Elementary School Swaps Detention Period for Meditation, and the Results Are Stunning

April 16, 2019 Updated: April 20, 2019

Society has been seeking to comprehend the human condition for thousands of years. The journey to obtaining self-knowledge has been an inward, mental exploration rather than a worldly one—mindfulness, meditation, prayer, and philosophy have always been at the heart of this endeavor.

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Society at large and schools in particular have become increasingly secularized in modern times—a trend going back many, many decades. Science, for the most part, has taken the place of religion in terms of how we structure our lives. Yet, practices of mindfulness are increasingly being recognized by science today for their mental benefits. They are finding their way back into our lives. Whether it be soldiers dealing with PTSD, treating mental illness, or dealing with troublesome students in a class, we are now realizing their benefits.

Today, mindfulness advocates are bringing some of these ancient techniques into schools in America. Some are dealing with student misbehavior by adopting such approaches rather than sending them to stand in the hall. The Holistic Life Foundation in Baltimore is changing the way we think about detention period punishment by replacing it with mindful meditation. And the results it has had on students seem promising.

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Disruptive kids at Robert W. Coleman Elementary are being taught breathing techniques and meditation instead of spending time in an empty classroom after school or making a trip to the principal’s office. The school partnered with local non-profit Holistic Life to create their own “Mindful Moment Room,” staffed by foundation members, decorated with a colorful mandala, paintings, and purple pillow-seats.

Students may be referred to this room by a teacher, or they may self-refer themselves there when they need to find their calm. The room is open during all times of the day. Holistic Life staff will inquire what happened and may instruct them in breathing or meditation techniques. Typically, these sessions are around 20 minutes, unless longer periods are warranted.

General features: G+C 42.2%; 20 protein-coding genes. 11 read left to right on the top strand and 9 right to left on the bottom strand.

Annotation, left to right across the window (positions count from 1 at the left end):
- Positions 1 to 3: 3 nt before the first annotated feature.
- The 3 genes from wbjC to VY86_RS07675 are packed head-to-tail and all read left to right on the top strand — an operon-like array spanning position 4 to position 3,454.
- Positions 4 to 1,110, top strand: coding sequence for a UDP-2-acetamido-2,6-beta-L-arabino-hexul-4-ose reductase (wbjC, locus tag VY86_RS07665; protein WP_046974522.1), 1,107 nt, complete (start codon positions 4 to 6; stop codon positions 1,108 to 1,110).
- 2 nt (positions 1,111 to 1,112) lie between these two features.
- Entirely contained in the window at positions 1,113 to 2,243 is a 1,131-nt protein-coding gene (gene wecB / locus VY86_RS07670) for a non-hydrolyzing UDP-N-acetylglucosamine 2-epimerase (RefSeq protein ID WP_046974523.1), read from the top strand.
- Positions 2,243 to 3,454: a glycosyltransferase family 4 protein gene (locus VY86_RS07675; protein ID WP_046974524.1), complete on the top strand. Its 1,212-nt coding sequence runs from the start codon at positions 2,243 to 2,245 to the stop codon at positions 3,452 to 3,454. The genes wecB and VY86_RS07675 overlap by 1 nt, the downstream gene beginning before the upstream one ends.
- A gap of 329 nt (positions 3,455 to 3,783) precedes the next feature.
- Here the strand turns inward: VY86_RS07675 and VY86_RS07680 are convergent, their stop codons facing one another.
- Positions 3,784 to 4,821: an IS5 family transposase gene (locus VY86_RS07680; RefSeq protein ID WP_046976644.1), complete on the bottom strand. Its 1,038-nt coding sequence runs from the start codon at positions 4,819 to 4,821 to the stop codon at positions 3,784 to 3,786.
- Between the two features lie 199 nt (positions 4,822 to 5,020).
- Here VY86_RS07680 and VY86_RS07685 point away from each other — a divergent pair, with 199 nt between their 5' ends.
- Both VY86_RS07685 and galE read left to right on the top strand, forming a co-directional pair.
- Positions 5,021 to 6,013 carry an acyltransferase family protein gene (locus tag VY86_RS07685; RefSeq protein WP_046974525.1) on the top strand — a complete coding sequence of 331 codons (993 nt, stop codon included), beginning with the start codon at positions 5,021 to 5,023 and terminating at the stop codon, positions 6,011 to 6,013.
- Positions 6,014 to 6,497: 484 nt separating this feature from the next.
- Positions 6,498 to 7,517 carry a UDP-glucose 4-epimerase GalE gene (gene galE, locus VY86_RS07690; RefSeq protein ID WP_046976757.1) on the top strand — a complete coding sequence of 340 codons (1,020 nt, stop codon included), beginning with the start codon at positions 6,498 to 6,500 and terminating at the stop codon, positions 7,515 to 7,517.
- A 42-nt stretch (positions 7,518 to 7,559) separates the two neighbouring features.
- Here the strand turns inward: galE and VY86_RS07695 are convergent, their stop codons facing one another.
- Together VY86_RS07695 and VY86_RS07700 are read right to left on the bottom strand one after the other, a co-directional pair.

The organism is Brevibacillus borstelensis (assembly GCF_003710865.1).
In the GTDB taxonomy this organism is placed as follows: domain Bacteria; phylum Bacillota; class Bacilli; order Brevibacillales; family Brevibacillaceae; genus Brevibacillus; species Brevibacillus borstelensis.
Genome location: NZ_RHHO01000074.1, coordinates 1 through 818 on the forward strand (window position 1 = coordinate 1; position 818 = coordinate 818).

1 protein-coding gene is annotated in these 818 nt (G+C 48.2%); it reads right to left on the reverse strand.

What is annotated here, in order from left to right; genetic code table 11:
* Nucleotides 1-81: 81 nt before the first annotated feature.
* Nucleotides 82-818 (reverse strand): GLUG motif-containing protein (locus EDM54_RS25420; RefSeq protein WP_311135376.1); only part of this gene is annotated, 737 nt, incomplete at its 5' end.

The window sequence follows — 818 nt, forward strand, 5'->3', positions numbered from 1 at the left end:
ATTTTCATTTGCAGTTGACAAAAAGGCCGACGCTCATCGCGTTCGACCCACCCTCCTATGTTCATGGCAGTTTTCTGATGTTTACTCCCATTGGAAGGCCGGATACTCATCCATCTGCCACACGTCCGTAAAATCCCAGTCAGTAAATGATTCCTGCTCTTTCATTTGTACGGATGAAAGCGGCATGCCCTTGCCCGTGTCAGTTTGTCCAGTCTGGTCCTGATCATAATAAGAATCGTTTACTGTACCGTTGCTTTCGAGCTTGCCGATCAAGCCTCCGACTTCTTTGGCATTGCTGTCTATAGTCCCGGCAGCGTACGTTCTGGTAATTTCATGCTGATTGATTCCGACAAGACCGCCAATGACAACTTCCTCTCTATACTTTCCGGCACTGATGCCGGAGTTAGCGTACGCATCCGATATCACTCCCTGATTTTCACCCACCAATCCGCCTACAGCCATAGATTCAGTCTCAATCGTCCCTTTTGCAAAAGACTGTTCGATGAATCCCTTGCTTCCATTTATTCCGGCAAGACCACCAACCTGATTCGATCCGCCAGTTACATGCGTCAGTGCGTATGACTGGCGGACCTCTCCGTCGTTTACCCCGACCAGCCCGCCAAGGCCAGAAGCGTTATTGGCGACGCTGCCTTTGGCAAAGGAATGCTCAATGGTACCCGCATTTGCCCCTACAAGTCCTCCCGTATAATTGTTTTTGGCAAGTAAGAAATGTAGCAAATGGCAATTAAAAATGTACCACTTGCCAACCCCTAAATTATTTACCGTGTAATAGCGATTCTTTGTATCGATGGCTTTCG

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“Once brought to the MM room students are taken through centering practices (e.g. belly breathing, the bell game) and to deescalate emotionally,” states Holistic Life website. “MM staff engage students in dialogue about incident that led to the referral, with an emphasis on what emotions the student felt or is feeling. Finally, staff and students will come up with a plan to help students use mindfulness techniques to address similar situation in the future, or to ‘reset’ emotionally to continue on with their day.”

Students appear visibly calmer and more relaxed after visits, according to the website.

Holistic Life Foundation has provided other programs, including Holistic Me after-school yoga and mindfulness meditation at Robert W. Coleman. For 10 years, the program offered pre-kindergarten through grade-5 students at the school training in mindfulness, and the results have been remarkable; the elementary school has had no suspensions so far this year, according to Holistic Me coordinator Kirk Philips.

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Nearby, Patterson Park High School also offers mindfulness programs and has seen a similar drop in suspension rates, plus increased attendance. Meanwhile, overall grades of mindfulness participants have gone up. Other programs run by the foundation include environmental efforts such as teaching, cleaning up local parks, building gardens, and visiting local farms.

Is Mindfulness Really Scientific?

The science behind mindfulness meditation is real, as are the results. Studies done by Gaëlle Desbordes of Harvard Medical School have shown that meditation stabilizes brain activity even after the meditation session has ended.

In addition to other benefits, she believes that by focusing on the “here and now” and boosting body awareness through training, sufferers of depression can break the cycle of self-rumination—entertaining thoughts like “I’m a loser,” or “I can’t go on.” Desbordes became interested in the science of mindful meditation from personal experience meditating as a way of dealing with stress and frustration. She became convinced that the results she experienced were real, which prompted her to delve deeper.

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